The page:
In 2006, after Israeli forces performed poorly in combat against Hezbollah’s hybrid asymmetric-conventional tactics, some observers wondered whether Israel had lost its deterrent power against its enemy in southern Lebanon. Hezbollah leader Hassan Nasrallah’s subsequent tacit apology to the Lebanese people for the destructiveness of the month-long conflict should have offered a clue that such a conclusion was erroneous. "Had we known that the kidnapping of the soldiers would have led to this, we would definitely not have done it," he said in a television interview following the fighting.
The initial proof of Israel’s renewed deterrent came two years later, when Israeli ground forces entered Gaza to combat Hamas in December 2008. Despite heavy civilian casualties and international outcries criticizing Israel for a disproportionate response to rocket fire from Gaza-based militants, Hezbollah not only refrained from launching any attacks of its own in support of its Palestinian allies, but took pains to make it clear that it was not responsible for the few rockets that were fired from southern Lebanon during the Gaza conflict. ...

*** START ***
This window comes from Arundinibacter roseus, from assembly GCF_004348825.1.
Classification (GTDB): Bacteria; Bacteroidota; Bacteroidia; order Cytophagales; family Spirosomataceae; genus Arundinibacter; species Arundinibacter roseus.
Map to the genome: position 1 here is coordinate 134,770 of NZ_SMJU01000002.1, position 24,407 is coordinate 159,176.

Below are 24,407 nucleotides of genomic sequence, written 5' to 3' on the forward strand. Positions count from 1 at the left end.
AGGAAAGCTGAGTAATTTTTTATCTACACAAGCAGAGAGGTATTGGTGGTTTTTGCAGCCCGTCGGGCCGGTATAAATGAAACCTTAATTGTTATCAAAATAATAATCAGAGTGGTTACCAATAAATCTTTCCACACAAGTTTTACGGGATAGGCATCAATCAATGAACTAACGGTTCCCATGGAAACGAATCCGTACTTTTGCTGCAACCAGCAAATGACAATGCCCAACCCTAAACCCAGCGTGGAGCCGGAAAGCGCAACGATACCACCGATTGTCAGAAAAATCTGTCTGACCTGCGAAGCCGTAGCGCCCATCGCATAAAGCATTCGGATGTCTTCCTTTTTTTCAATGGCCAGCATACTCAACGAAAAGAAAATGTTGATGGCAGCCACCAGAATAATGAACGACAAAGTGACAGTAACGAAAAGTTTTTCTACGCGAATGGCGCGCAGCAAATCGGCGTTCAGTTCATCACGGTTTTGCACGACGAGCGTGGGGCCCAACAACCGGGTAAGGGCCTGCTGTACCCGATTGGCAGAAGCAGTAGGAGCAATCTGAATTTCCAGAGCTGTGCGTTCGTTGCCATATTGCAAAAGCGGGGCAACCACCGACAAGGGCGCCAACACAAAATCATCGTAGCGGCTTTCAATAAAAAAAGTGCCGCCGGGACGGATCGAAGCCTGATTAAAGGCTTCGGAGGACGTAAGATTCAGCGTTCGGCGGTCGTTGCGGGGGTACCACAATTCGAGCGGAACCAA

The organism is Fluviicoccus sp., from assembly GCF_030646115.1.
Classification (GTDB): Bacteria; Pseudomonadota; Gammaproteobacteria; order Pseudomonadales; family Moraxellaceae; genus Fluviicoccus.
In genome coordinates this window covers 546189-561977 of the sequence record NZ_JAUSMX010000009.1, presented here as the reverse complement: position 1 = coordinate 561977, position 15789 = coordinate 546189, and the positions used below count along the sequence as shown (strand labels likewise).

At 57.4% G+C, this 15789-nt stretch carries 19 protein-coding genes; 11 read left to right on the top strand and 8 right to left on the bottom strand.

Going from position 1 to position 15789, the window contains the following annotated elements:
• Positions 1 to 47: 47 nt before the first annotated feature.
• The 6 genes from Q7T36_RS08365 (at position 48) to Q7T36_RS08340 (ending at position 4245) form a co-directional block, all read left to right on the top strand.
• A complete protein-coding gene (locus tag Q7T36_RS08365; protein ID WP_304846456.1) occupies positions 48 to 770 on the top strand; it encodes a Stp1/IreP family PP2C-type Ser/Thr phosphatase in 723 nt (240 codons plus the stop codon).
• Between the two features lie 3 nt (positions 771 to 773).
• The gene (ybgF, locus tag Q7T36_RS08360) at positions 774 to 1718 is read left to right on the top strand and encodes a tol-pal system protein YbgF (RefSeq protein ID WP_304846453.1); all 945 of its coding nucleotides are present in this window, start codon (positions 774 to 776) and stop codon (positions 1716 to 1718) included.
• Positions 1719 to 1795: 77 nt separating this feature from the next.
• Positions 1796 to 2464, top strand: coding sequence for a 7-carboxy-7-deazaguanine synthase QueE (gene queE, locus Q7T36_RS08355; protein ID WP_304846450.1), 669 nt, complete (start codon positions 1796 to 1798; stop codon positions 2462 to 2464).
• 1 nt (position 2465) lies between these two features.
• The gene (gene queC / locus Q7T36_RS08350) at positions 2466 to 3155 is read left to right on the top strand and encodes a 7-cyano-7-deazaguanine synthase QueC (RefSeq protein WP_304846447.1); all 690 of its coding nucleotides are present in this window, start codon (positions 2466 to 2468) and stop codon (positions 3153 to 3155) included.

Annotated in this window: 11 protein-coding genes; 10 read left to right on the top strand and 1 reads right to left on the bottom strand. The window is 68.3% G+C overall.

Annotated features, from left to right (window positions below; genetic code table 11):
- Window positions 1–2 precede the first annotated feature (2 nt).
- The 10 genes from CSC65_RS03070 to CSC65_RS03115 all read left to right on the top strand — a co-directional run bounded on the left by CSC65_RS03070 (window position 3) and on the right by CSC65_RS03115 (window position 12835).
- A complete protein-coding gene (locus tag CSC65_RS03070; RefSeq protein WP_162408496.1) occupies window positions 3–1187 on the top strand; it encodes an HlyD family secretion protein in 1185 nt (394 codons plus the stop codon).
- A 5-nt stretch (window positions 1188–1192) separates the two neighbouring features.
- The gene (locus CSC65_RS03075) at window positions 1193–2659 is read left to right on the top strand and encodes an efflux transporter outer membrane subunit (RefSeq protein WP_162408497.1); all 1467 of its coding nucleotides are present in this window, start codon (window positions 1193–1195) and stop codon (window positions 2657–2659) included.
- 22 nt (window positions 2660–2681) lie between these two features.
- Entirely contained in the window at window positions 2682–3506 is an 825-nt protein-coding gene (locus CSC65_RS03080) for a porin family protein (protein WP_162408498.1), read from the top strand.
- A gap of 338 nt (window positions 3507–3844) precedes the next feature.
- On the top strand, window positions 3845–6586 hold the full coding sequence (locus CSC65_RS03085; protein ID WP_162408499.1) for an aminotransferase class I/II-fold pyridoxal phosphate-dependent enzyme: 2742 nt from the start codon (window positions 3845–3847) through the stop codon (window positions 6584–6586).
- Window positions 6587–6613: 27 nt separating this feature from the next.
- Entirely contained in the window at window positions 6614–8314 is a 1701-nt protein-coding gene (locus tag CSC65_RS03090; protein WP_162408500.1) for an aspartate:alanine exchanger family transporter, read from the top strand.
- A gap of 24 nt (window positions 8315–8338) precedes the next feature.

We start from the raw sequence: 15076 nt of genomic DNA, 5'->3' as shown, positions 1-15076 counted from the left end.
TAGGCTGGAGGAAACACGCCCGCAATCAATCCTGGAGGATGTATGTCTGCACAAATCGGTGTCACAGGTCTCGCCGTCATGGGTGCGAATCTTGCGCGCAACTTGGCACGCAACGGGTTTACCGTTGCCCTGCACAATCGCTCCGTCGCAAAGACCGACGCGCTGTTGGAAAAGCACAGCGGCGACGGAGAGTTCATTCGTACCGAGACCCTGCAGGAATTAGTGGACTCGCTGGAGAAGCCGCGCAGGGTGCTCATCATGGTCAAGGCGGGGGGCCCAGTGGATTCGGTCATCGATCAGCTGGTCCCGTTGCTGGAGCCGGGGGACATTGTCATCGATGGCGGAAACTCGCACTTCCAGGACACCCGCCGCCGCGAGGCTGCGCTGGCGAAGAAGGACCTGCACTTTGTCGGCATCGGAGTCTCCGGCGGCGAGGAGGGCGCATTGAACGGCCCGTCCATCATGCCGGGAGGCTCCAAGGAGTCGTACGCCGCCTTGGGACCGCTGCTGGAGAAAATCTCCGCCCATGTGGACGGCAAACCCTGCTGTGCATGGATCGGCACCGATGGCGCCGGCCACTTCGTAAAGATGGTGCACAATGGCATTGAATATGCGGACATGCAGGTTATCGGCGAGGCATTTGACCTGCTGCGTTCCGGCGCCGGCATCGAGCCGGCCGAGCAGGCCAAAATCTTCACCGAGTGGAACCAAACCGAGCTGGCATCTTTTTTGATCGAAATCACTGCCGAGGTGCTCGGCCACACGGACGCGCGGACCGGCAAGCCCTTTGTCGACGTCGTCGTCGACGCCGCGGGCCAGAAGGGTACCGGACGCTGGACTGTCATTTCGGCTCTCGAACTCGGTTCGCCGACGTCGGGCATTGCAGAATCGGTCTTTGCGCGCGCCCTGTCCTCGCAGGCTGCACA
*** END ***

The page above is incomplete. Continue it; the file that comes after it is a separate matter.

To read the rest, sign up to try World Politics Review
- TWO WEEKS FREE.
- Cancel any time.
- After two weeks, just $9 monthly or $59/year.
Request a free trial for your office or school. Everyone at a given site can get access through our institutional subscriptions.
- The Realist Prism: China the Likely Winner if U.S. Intervenes in Syria
- Russia Tries to Manage Arab Awakening From the Outside
- The Realist Prism: Narrowed Focus in U.S.-Russia Relations Proves Productive
- World Citizen: Israel’s Syria Strike Reflects Favorable Cost-Benefit Calculus
- As U.S. Leaves Afghanistan, India Reconsiders Iran Policy